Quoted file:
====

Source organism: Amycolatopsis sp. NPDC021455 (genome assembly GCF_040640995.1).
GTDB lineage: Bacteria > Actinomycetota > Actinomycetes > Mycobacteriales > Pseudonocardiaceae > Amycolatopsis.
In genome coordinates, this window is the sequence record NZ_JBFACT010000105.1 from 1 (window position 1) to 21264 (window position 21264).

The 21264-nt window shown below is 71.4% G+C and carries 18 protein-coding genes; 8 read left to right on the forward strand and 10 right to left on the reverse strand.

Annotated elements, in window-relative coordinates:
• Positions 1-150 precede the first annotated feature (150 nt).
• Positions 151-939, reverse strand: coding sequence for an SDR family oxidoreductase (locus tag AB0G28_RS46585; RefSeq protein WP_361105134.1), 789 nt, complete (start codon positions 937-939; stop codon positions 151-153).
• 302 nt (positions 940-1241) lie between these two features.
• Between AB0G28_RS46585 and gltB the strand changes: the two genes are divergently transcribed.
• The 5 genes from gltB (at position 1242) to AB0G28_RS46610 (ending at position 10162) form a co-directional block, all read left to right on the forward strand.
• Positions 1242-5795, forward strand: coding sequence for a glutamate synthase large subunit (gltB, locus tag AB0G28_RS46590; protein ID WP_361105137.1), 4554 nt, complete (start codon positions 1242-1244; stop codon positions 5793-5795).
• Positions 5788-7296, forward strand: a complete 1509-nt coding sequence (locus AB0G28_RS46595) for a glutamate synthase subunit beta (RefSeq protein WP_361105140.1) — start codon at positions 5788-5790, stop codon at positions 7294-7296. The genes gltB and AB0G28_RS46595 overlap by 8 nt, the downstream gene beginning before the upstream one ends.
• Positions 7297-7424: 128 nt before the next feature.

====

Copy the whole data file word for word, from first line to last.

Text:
Source organism: Amycolatopsis sp. NPDC021455 (genome assembly GCF_040640995.1).
GTDB lineage: Bacteria > Actinomycetota > Actinomycetes > Mycobacteriales > Pseudonocardiaceae > Amycolatopsis.
In genome coordinates, this window is the sequence record NZ_JBFACT010000105.1 from 1 (window position 1) to 21264 (window position 21264).

The 21264-nt window shown below is 71.4% G+C and carries 18 protein-coding genes; 8 read left to right on the forward strand and 10 right to left on the reverse strand.

Annotated elements, in window-relative coordinates:
• Positions 1-150 precede the first annotated feature (150 nt).
• Positions 151-939, reverse strand: coding sequence for an SDR family oxidoreductase (locus tag AB0G28_RS46585; RefSeq protein WP_361105134.1), 789 nt, complete (start codon positions 937-939; stop codon positions 151-153).
• 302 nt (positions 940-1241) lie between these two features.
• Between AB0G28_RS46585 and gltB the strand changes: the two genes are divergently transcribed.
• The 5 genes from gltB (at position 1242) to AB0G28_RS46610 (ending at position 10162) form a co-directional block, all read left to right on the forward strand.
• Positions 1242-5795, forward strand: coding sequence for a glutamate synthase large subunit (gltB, locus tag AB0G28_RS46590; protein ID WP_361105137.1), 4554 nt, complete (start codon positions 1242-1244; stop codon positions 5793-5795).
• Positions 5788-7296, forward strand: a complete 1509-nt coding sequence (locus AB0G28_RS46595) for a glutamate synthase subunit beta (RefSeq protein WP_361105140.1) — start codon at positions 5788-5790, stop codon at positions 7294-7296. The genes gltB and AB0G28_RS46595 overlap by 8 nt, the downstream gene beginning before the upstream one ends.
• Positions 7297-7424: 128 nt before the next feature.